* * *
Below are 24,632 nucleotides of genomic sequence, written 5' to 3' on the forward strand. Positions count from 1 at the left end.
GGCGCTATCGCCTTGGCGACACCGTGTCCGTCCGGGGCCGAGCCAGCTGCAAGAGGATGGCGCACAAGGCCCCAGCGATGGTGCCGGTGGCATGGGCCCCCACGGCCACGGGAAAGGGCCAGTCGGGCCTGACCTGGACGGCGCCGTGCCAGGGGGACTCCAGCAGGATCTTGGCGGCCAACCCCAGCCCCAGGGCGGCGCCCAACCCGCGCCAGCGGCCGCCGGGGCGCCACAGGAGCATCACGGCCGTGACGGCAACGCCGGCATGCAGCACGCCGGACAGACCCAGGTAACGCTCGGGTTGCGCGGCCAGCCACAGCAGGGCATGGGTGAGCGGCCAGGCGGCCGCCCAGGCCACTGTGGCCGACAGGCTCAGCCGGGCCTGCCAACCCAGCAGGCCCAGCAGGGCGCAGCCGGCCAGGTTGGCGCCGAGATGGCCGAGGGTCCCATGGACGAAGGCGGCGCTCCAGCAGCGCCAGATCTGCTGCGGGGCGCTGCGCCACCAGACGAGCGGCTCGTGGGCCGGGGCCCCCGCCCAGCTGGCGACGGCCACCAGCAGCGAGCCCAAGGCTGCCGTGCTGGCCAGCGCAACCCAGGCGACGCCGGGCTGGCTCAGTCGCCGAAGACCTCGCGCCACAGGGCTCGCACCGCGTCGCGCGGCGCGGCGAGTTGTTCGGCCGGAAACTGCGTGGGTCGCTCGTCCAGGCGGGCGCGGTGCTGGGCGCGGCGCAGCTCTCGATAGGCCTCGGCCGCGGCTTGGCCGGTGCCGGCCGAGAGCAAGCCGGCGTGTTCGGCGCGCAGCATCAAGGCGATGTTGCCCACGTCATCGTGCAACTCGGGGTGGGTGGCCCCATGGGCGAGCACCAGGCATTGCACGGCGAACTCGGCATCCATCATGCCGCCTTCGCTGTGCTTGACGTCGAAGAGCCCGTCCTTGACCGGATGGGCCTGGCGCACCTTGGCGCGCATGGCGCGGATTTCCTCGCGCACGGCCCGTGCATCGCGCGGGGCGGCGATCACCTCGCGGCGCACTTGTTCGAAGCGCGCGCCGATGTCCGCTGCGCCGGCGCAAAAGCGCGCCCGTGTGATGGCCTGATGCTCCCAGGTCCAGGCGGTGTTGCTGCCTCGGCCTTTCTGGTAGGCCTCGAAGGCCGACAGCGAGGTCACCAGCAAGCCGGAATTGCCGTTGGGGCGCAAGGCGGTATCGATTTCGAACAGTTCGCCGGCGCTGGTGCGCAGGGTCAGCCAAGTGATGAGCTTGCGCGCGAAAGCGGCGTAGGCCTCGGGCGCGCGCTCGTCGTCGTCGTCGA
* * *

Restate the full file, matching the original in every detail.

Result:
Below are 24,632 nucleotides of genomic sequence, written 5' to 3' on the forward strand. Positions count from 1 at the left end.
GGCGCTATCGCCTTGGCGACACCGTGTCCGTCCGGGGCCGAGCCAGCTGCAAGAGGATGGCGCACAAGGCCCCAGCGATGGTGCCGGTGGCATGGGCCCCCACGGCCACGGGAAAGGGCCAGTCGGGCCTGACCTGGACGGCGCCGTGCCAGGGGGACTCCAGCAGGATCTTGGCGGCCAACCCCAGCCCCAGGGCGGCGCCCAACCCGCGCCAGCGGCCGCCGGGGCGCCACAGGAGCATCACGGCCGTGACGGCAACGCCGGCATGCAGCACGCCGGACAGACCCAGGTAACGCTCGGGTTGCGCGGCCAGCCACAGCAGGGCATGGGTGAGCGGCCAGGCGGCCGCCCAGGCCACTGTGGCCGACAGGCTCAGCCGGGCCTGCCAACCCAGCAGGCCCAGCAGGGCGCAGCCGGCCAGGTTGGCGCCGAGATGGCCGAGGGTCCCATGGACGAAGGCGGCGCTCCAGCAGCGCCAGATCTGCTGCGGGGCGCTGCGCCACCAGACGAGCGGCTCGTGGGCCGGGGCCCCCGCCCAGCTGGCGACGGCCACCAGCAGCGAGCCCAAGGCTGCCGTGCTGGCCAGCGCAACCCAGGCGACGCCGGGCTGGCTCAGTCGCCGAAGACCTCGCGCCACAGGGCTCGCACCGCGTCGCGCGGCGCGGCGAGTTGTTCGGCCGGAAACTGCGTGGGTCGCTCGTCCAGGCGGGCGCGGTGCTGGGCGCGGCGCAGCTCTCGATAGGCCTCGGCCGCGGCTTGGCCGGTGCCGGCCGAGAGCAAGCCGGCGTGTTCGGCGCGCAGCATCAAGGCGATGTTGCCCACGTCATCGTGCAACTCGGGGTGGGTGGCCCCATGGGCGAGCACCAGGCATTGCACGGCGAACTCGGCATCCATCATGCCGCCTTCGCTGTGCTTGACGTCGAAGAGCCCGTCCTTGACCGGATGGGCCTGGCGCACCTTGGCGCGCATGGCGCGGATTTCCTCGCGCACGGCCCGTGCATCGCGCGGGGCGGCGATCACCTCGCGGCGCACTTGTTCGAAGCGCGCGCCGATGTCCGCTGCGCCGGCGCAAAAGCGCGCCCGTGTGATGGCCTGATGCTCCCAGGTCCAGGCGGTGTTGCTGCCTCGGCCTTTCTGGTAGGCCTCGAAGGCCGACAGCGAGGTCACCAGCAAGCCGGAATTGCCGTTGGGGCGCAAGGCGGTATCGATTTCGAACAGTTCGCCGGCGCTGGTGCGCAGGGTCAGCCAAGTGATGAGCTTGCGCGCGAAAGCGGCGTAGGCCTCGGGCGCGCGCTCGTCGTCGTCGTCGA